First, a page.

and for the respondent.
Student attorneys work in pairs as a Prosecution Team or a Defense Team,
and are coached by adult attorneys from the community who volunteer their time to mentor the students and then observe them
in court in order to provide constructive feedback to the students.
The jury is comprised of
students from both middle and high schools from ages 11-18. Training is held 3-4 times each year to teach students about
the court system and about the various roles they can hold in the court. The jury is a combination of volunteer youth
jurors and respondents who are required as part of their sentence to come back and serve on the jury. This gives
the respondent jurors an opportunity to help other youth by assisting in the jury process and helping to create appropriate
and meaningful sanctions for other respondents. Jury Forepersons are chosen to preside over the jury deliberation process,
and this teaches youth valuable leadership and communication skills.
The Youth/Peer Court does not determine guilt or
innocence, since one of the requirements for a youth to appear in front of the court is a confession of guilt and taking responsibility
for one’s actions. The jury’s job, therefore, is to assign a disposition that will benefit both the respondent
and the community. The types of offenses that appear in the court are theft, vandalism, drug and alcohol offenses, assault
and battery, cyber-related crimes and school based offences.
Respondents are referred to the Youth/Peer Court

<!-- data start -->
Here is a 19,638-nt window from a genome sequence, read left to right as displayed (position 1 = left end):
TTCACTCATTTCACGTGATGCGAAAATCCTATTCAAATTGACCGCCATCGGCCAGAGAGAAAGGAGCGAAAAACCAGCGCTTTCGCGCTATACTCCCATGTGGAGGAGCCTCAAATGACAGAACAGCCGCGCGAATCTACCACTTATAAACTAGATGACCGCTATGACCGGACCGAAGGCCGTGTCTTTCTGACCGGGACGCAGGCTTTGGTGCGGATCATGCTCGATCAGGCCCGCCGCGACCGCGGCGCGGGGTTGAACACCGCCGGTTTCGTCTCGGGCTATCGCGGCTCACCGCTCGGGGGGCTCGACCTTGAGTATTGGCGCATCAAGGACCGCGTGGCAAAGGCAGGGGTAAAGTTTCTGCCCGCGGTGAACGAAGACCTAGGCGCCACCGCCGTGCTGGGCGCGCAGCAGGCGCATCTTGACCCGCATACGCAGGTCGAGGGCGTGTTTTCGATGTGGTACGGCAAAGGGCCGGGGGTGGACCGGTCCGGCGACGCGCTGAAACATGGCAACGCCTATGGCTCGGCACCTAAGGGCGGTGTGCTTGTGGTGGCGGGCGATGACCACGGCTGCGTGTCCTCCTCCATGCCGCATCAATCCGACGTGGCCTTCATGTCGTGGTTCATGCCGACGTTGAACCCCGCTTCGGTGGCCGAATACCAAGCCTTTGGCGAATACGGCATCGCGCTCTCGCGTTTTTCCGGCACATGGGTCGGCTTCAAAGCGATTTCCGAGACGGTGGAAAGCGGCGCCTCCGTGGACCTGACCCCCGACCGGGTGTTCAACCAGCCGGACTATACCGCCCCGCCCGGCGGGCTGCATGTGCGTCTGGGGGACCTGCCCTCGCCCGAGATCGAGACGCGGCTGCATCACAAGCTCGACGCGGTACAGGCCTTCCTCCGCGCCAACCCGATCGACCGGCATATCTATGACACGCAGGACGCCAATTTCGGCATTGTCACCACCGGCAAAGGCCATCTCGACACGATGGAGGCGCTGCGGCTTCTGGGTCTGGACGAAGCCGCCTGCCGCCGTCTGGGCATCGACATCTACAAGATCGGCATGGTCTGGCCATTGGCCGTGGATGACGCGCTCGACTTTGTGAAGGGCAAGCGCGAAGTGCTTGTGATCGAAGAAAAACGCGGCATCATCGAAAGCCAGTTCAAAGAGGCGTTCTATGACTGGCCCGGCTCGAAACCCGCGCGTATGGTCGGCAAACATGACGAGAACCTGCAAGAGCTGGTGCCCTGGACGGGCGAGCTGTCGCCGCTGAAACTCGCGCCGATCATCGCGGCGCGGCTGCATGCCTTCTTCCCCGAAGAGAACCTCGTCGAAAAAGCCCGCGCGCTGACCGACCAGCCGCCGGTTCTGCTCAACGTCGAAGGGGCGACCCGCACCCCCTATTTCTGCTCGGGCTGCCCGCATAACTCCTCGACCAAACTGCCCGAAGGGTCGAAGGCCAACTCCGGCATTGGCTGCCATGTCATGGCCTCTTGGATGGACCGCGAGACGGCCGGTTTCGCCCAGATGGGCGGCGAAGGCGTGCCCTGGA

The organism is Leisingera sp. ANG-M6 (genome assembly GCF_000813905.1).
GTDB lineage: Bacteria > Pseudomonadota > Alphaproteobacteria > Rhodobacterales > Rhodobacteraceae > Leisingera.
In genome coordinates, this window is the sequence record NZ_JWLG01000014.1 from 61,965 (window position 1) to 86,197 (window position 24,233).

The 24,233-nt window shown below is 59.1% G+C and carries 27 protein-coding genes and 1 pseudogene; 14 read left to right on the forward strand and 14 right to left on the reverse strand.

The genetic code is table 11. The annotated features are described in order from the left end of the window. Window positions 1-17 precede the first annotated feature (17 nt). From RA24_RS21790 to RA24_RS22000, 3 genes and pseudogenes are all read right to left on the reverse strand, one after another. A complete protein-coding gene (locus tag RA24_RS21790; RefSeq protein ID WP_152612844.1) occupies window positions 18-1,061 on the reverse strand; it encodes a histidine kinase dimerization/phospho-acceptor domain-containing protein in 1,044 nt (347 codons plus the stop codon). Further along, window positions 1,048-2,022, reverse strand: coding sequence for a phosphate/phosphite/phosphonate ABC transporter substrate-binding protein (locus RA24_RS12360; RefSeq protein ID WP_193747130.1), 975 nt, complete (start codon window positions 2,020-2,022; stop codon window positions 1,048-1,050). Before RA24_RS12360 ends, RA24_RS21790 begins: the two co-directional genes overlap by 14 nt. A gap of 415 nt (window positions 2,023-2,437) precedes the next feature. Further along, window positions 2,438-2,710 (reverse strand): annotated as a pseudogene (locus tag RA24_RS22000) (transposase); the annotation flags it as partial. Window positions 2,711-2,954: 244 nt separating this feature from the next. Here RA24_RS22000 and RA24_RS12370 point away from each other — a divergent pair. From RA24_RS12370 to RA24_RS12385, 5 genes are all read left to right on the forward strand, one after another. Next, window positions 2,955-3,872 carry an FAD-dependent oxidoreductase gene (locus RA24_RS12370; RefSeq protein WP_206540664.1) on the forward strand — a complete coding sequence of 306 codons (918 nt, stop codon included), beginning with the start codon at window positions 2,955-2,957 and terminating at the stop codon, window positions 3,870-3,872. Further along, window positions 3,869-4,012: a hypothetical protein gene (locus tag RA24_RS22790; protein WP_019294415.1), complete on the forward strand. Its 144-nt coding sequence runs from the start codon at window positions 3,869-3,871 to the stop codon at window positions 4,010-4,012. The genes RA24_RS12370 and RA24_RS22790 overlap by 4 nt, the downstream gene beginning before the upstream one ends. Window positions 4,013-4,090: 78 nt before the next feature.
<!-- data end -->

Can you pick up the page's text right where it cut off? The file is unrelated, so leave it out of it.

by the Shasta County Probation Department’s Juvenile Assessment Center and by the School Resource Officers or administrators
of various high school and middle school campuses in the county.
The range of dispositions are: apologies, essays,
educational classes, counseling, community service, juvenile court work days, jury service, and restitution. Educational
classes that are available include: Youth Educational Shoplifting program, Drug and Alcohol, Anger Management, Victim Impact,
ATOD Alcohol Tobbaco and Other Drugs class, Life Skills, and Choices for Life Coroner’s Tour.
for respondents that do not complete their Youth/Court dispositions satisfactorily or reoffend while in the program
is to be referred back to the Juvenile Probation Department or the school that referred them to be processed through
the juvenile justice system for their original crime or offense.
Attorney Trials and Master Juries
have two types of court trials: Attorney Trials and Master Juries. During an attorney trial, the respondent is
appointed a pair of youth defense attorneys. A pair of prosecution attorneys is also appointed to the case. Both
teams of attorneys are given copies of the police report, copies of any pertinent evidence, and access to witnesses. Each
team is coached by an adult attorney who guides them through the court process. The defense attorneys also
meet or talk to the respondent prior to the trial in order to discuss the case. Each set of attorneys are responsible
for opening statements, closing arguments, and the questioning of the respondent and any witnesses. They are allowed
to make objections and enter any relevant material into evidence. After their presentation, they hand the case over
to the jury to decide the sentence.
In the Master Juries, the jurors read the police reports, ask both prepared and
spontaneous questions of the respondent, and make the final decisions about sentencing. There are no attorneys
in the master jury process. For a schedule of trials and master juries, please refer to the Youth/Peer Court calendar found
on the website.
All Court proceedings are open to the public. Attendees are advised to keep the names and
details of what they hear in court confidential. We encourage you to attend a master jury or trial if you are
interested in finding out more information.